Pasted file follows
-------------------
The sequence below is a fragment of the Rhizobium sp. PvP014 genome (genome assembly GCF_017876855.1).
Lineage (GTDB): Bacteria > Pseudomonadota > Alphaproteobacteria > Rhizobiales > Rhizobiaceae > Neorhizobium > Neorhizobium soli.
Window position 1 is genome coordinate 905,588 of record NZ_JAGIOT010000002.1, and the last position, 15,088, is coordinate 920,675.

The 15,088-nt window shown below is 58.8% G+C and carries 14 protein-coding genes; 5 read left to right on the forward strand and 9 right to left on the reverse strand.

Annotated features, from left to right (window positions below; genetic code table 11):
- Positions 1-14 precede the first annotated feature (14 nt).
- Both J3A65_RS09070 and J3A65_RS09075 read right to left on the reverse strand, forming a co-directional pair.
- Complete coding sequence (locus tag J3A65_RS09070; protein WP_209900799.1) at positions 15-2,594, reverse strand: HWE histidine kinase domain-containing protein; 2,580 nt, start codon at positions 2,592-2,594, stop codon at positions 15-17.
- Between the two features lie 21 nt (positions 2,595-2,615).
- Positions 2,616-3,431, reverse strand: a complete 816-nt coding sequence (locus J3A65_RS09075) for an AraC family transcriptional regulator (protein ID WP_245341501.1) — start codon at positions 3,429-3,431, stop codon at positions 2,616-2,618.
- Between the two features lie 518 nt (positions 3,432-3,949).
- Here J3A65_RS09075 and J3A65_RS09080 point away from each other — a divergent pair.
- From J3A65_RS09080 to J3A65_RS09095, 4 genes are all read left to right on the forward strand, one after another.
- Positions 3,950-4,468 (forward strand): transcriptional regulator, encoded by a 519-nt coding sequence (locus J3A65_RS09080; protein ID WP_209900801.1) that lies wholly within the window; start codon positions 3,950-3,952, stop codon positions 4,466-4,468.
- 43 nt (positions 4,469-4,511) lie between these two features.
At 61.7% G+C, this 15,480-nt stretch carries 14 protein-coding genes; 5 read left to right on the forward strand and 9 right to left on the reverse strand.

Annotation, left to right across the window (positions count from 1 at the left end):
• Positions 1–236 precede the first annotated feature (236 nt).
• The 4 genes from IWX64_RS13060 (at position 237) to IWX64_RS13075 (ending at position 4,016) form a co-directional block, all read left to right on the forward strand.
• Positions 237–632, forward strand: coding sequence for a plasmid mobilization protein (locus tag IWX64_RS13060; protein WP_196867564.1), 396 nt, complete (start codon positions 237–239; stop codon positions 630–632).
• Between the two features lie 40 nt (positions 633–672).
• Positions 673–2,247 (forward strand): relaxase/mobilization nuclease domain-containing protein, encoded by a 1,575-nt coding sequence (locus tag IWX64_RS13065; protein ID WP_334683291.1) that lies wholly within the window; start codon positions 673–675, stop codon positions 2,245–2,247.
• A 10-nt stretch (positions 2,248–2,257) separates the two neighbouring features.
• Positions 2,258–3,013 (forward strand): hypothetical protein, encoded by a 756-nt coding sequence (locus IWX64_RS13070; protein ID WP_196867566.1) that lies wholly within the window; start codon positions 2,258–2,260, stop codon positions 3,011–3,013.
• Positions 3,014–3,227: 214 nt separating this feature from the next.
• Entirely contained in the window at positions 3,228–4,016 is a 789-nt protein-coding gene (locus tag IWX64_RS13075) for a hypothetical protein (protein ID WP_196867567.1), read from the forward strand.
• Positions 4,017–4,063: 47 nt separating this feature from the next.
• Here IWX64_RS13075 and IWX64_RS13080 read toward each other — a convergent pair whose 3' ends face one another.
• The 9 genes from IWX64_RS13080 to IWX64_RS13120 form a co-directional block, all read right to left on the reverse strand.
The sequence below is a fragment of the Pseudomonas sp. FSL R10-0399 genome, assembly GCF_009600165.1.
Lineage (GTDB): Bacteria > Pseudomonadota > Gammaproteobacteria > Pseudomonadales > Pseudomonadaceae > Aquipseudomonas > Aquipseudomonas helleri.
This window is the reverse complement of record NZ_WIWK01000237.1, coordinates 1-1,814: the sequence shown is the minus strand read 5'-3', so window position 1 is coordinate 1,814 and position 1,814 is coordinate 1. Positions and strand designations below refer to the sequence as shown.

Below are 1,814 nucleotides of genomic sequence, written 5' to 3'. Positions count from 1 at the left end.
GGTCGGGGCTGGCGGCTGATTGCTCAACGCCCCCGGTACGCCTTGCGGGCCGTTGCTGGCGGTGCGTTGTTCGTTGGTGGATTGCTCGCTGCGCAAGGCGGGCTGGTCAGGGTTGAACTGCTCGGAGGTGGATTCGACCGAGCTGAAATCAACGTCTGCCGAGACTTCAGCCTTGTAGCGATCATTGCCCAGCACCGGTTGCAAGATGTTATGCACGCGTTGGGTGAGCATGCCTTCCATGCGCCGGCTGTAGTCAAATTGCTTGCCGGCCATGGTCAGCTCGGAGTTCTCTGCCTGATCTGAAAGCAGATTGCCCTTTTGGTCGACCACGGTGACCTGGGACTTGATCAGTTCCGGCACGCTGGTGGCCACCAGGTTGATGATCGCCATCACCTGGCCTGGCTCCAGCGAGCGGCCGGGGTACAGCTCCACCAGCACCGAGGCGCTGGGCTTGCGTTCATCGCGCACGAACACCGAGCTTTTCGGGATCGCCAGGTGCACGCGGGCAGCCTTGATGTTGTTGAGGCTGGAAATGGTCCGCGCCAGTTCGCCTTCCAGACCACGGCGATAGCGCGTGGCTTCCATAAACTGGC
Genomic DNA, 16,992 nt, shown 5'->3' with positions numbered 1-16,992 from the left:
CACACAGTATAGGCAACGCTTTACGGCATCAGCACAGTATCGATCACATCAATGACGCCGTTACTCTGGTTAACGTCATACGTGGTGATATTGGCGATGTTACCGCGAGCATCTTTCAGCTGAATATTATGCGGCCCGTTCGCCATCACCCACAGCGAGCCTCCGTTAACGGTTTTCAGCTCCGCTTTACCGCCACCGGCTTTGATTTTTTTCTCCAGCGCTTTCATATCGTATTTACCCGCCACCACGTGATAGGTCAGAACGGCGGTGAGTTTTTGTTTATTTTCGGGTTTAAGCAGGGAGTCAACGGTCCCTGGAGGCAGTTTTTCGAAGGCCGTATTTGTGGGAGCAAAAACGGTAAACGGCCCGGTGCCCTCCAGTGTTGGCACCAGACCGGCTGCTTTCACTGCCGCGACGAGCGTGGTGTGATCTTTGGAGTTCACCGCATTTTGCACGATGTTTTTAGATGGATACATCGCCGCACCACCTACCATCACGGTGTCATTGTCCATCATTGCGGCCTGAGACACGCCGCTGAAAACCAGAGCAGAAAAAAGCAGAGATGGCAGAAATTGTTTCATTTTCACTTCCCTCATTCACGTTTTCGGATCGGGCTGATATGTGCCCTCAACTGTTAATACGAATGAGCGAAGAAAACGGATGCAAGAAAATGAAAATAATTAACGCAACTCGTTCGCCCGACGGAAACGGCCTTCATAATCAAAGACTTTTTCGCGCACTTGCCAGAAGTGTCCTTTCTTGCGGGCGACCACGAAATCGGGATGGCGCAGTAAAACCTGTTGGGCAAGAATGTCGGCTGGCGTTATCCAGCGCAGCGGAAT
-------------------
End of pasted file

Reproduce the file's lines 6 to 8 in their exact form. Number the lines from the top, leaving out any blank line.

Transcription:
- Positions 1-14 precede the first annotated feature (14 nt).
- Both J3A65_RS09070 and J3A65_RS09075 read right to left on the reverse strand, forming a co-directional pair.
- Complete coding sequence (locus tag J3A65_RS09070; protein WP_209900799.1) at positions 15-2,594, reverse strand: HWE histidine kinase domain-containing protein; 2,580 nt, start codon at positions 2,592-2,594, stop codon at positions 15-17.